A given tournament player is often thought to put forth more effort when he/she faces better competition. But what if there is a superstar in the tournament (HT to Don Coffin)? Do the non-superstars continue to put forth as much effort?
Managers use internal competition to motivate worker effort, yet I present a simple economic model suggesting that the benefits of competition depend critically on
workers’ relative abilities, large differences in skill may reduce competitors’ efforts.
This paper uses panel data from professional golfers and finds that the presence of a
superstar in a rank-order tournament is associated with lower competitor performance.
On average, higher-skill PGA golfers’ tournament scores are 0.8 strokes higher when
Tiger Woods participates, relative to when Woods is absent. Lower-skill players’ scores
appear unaffected by the superstar’s presence. The adverse superstar effect increases
during Woods’s streaks and disappears during Woods’s slumps. There is no evidence
that reduced performance is due to riskier play.
That is from Jennifer Brown’s job market paper entitled “Quitters Never Win: The (Adverse)
Incentive Effects of Competing with Superstars.” Here is a Slate write up on Brown’s paper. Here’s the conclusion in the Slate piece (by Joel Waldfogel):
What does this mean for the nongolfing world? It’s generally agreed that people work harder when they are paid for performance. Anyone who has ever languished in a Paris cafe, where service compris translates roughly as “the Republic of France mandates a minimum 15 percent tip regardless of service quality” can appreciate the power of incentives. But the effects of incentives appear to be muted when the incentives are based on relative performance and the competition is tough. We’re taught that quitters never win, but if the evidence from golf is any indication, it might be more accurate, if less pithy, to say that expected losers are more likely to quit, or at least not perform as well. If you’re running a business, and you have the opportunity to hire the Tiger Woods of office work, you’re not going to pass up the chance. But Brown’s study suggests you might want to consider its effect on your other workers’ performance. Steak knives might not cut it as second prize.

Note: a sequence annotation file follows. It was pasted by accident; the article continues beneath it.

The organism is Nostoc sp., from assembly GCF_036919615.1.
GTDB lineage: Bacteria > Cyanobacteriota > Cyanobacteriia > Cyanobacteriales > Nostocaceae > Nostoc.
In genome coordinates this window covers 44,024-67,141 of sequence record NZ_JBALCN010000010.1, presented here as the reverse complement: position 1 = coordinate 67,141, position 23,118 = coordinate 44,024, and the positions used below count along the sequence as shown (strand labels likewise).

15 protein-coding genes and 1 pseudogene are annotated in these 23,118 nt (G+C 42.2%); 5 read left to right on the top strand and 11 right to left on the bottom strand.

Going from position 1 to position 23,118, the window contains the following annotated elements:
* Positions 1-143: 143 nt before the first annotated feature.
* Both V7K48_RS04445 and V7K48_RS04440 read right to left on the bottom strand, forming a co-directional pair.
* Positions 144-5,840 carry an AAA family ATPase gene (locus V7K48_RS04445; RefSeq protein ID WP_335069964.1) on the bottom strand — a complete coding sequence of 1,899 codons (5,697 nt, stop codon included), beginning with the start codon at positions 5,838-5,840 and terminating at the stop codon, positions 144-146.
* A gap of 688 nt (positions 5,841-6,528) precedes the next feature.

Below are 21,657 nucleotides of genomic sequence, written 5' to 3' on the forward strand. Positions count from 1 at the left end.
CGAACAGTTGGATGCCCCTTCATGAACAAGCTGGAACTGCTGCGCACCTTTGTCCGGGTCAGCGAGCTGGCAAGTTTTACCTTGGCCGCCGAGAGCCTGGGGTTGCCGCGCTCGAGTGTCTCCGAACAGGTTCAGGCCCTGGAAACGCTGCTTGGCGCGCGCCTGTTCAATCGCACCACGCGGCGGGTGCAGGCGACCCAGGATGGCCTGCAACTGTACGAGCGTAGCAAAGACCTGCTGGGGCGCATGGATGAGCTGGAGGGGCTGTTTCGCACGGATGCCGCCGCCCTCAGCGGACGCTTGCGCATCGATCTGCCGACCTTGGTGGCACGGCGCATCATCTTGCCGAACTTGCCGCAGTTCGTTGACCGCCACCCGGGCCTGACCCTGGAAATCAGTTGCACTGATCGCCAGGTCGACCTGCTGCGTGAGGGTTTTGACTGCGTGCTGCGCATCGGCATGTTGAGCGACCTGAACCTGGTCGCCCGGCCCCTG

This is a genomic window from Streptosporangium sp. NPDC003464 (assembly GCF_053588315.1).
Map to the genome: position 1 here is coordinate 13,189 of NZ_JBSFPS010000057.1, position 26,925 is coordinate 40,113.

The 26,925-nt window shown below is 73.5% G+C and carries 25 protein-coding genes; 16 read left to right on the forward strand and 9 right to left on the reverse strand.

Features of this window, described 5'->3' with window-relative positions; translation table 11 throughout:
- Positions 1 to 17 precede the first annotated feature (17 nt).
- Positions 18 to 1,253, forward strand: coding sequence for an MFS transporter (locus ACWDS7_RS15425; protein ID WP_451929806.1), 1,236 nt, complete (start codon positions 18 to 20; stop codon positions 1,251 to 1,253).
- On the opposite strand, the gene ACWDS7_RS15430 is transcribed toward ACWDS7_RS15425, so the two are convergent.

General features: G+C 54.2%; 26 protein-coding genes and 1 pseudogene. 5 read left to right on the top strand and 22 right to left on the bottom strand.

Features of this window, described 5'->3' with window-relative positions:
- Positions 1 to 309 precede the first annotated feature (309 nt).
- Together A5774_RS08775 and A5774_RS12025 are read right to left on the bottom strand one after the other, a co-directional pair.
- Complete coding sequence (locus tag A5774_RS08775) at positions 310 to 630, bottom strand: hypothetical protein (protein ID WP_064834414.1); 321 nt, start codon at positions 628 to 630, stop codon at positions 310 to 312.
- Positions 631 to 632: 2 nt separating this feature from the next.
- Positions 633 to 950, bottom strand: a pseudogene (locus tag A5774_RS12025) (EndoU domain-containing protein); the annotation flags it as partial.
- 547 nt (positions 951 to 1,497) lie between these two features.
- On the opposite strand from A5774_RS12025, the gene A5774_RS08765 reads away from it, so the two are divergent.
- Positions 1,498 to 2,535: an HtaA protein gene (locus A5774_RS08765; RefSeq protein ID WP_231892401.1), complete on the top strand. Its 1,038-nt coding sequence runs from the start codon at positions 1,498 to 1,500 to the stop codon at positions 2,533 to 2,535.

Here is a link to Sherwin Rosen’s 1983 American Economist article on the economics of superstars. Economists have known for a long time that the amount of effort put forth depends on its benefits and the costs. Brown’s paper, according to the abstract, shows us empirical evidence that the lower the probability of succeeding, the less effort non-superstars put forth (all else equal).
I have three quick thoughts: how often are there superstars in tournaments? If superstars rarely come around, then it might make no sense to alter the structure of tournament play.
What if there are two superstars in the tournament? Then the battle among the non-superstars becomes for third place and, all else equal, this should lead to even less effort being put forth.
What about the situation where the superstar is very young and looks to dominate the sport for years to come? It seems reasonable that some with potential talent but who have not invested in that sport may decide to look elsewhere to compete.